Four experiments were conducted to examine the role that storage and retrieval processes play in the bizarreness effect. The experiments provided a test of Riefer and LaMay's (1992) twolactor hypothesis, which states that bizarre stimuli are retrieved from Meitbry better than common stimuli, but that common stimuli are stored better than bizarre stimuli. The experimental results were also used to test the validity of Riefer and Rouder's (1992) and Rouder and Batchelder's (1999) multinomial models for storage and retrieval. The experiments explored several variables known to impact the bizarreness effect, including mixed vs. unmixed lists, list length, presentation rate, level of association, and sentence complexity. Various hypotheses were developed regarding how these variables affect storage and retrieval processes. The validity of the multinomial models was determined by examining the influence that the variables have on the models' storage and retrieval parameters. In Experiment 1, a bizarreness effect was found for mixed lists, but not for unmixed lists. Experiments 2 and 3 found strong bizarreness effects for short and long lists, fast and slow presentations, and for high and low associates. Experiment 4 found no bizarreness effect when sentences were simple or complex. Results of the experiments provided full support for Riefer and LaMay's two-factor theory. The validity of the Riefer-Rouder and Rouder-Batchelder models was also well · supported. Both models provided plausible and logical explanations for all four studies, although many of the original hypotheses regarding the bizarreness effect were .not supported. Both models also pr,ovided an overall good fit to the data, with the Riefer-Rouder model having a slight advantage over the Rouder-. Batchelder model. The effectiveness of the models allows future researchers to further explore the role that storage and retrieval processes play in the bizarreness effect.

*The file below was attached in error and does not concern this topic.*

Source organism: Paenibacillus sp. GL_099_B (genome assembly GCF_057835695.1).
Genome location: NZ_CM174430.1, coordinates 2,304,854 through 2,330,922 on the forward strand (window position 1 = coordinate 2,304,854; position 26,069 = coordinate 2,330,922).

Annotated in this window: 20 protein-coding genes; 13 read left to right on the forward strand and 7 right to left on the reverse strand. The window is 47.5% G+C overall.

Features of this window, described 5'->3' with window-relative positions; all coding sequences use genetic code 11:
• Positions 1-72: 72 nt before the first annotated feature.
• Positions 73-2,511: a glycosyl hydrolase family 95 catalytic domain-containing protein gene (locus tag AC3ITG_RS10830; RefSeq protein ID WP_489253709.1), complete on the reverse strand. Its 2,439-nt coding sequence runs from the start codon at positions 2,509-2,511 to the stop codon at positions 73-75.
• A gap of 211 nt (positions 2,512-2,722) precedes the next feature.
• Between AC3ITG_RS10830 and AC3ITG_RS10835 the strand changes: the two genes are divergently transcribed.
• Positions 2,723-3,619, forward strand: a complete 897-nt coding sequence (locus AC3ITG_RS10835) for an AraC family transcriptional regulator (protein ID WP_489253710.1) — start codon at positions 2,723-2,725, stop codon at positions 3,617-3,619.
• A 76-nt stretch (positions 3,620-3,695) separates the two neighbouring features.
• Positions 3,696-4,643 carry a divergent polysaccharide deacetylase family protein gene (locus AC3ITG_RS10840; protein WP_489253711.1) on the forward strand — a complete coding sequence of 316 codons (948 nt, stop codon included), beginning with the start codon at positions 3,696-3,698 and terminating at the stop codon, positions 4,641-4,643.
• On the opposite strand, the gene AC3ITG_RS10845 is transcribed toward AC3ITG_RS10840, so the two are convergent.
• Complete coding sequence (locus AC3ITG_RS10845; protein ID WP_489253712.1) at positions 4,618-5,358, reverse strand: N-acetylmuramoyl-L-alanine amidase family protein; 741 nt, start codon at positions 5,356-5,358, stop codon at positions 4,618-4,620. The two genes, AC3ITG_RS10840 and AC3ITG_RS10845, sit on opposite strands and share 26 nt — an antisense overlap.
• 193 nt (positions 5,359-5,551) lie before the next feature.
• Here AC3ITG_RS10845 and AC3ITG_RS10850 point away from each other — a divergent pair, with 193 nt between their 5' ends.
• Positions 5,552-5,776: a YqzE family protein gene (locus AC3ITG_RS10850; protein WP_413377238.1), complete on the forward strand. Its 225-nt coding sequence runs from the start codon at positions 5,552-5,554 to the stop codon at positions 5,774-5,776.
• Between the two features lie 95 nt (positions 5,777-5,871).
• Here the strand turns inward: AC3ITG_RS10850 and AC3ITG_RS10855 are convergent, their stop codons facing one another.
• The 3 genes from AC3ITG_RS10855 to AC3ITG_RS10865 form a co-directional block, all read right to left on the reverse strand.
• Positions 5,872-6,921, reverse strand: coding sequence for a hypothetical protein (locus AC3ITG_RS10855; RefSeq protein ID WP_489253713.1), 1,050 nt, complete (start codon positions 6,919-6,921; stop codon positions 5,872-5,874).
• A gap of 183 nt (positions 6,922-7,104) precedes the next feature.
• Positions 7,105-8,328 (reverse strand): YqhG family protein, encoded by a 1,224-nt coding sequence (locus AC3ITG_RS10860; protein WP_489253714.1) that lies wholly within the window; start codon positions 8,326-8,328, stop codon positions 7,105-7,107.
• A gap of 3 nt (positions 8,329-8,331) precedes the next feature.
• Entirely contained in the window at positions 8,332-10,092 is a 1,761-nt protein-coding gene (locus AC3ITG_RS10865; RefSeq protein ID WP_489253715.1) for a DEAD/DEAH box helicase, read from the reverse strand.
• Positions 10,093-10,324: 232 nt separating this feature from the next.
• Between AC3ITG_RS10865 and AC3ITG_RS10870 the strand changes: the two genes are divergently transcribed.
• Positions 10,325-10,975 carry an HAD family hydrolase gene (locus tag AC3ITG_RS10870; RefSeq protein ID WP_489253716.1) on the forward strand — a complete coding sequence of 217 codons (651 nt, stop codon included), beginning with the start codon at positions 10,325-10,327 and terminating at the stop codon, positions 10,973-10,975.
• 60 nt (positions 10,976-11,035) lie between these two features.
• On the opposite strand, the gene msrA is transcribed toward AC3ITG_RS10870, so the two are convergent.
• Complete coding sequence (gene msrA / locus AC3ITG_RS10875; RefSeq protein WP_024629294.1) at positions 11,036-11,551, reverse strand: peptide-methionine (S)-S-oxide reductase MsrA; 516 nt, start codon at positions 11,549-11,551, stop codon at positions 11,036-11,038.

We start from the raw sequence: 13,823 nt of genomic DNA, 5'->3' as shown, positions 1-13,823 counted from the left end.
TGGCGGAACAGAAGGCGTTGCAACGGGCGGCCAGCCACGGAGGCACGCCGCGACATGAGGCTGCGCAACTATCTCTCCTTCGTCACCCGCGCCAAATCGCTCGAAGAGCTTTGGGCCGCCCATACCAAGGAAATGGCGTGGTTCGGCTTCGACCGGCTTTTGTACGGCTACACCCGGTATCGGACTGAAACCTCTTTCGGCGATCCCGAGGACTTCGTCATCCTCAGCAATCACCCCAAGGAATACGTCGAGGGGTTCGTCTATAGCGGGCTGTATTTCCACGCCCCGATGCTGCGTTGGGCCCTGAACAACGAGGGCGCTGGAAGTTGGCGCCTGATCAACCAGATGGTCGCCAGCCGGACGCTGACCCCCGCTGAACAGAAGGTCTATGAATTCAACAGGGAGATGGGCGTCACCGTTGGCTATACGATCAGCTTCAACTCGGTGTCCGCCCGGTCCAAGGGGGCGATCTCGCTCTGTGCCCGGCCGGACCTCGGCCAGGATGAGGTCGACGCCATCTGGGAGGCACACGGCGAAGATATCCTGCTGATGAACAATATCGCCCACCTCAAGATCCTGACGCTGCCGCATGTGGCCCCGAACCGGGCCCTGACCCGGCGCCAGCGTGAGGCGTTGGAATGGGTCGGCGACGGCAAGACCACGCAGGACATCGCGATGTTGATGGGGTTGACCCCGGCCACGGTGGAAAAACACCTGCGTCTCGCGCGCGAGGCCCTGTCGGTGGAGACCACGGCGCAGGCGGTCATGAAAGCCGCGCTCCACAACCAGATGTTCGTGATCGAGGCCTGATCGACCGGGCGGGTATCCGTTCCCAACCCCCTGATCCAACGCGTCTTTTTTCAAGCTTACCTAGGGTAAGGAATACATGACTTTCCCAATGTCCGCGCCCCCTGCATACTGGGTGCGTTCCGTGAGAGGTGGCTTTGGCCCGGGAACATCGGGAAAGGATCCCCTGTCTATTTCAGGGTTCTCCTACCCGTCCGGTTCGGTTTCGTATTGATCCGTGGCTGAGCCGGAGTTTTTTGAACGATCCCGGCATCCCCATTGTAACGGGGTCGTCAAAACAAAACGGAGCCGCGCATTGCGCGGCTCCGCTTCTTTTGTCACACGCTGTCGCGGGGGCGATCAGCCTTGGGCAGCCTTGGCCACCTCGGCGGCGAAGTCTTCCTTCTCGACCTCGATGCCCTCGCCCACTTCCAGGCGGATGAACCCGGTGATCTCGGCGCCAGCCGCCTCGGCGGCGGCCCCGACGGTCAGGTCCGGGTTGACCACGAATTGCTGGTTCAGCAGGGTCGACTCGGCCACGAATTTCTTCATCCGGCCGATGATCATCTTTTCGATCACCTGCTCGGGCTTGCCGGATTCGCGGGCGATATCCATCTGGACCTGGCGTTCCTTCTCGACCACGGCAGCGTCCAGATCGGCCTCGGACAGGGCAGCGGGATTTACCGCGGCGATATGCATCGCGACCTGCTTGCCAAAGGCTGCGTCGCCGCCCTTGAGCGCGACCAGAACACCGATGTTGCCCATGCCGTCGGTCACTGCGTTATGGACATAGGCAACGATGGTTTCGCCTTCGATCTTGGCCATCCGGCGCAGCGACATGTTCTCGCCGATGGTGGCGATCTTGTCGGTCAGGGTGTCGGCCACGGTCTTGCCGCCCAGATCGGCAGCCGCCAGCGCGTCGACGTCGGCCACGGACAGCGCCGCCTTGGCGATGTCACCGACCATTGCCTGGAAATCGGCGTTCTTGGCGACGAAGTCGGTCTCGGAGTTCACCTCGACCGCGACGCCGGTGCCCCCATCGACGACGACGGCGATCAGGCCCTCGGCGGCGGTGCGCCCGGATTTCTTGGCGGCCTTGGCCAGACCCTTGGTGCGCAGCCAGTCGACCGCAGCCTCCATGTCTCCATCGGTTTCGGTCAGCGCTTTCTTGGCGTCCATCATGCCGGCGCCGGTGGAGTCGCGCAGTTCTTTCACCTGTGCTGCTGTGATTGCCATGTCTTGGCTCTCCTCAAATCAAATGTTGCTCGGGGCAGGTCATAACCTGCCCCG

David M. Riefer
Doctor of Philosophy (PhD)
Year Degree Awarded
Date (Title Page)
Library of Congress/MESH Subject Headings
Memory; Imagery (Psychology); Recollection (Psychology).
Loma Linda University Libraries
This title appears here courtesy of the author, who has granted Loma Linda University a limited, non-exclusive right to make this publication available to the public. The author retains all other copyrights.
LaMay, Mary Louise, "Memory for Bizarre Imagery: A Storage-Retrieval Analysis" (2000). Loma Linda University Electronic Theses, Dissertations & Projects. 673.
Loma Linda University Electronic Theses and Dissertations
Loma Linda University. Del E. Webb Memorial Library. University Archives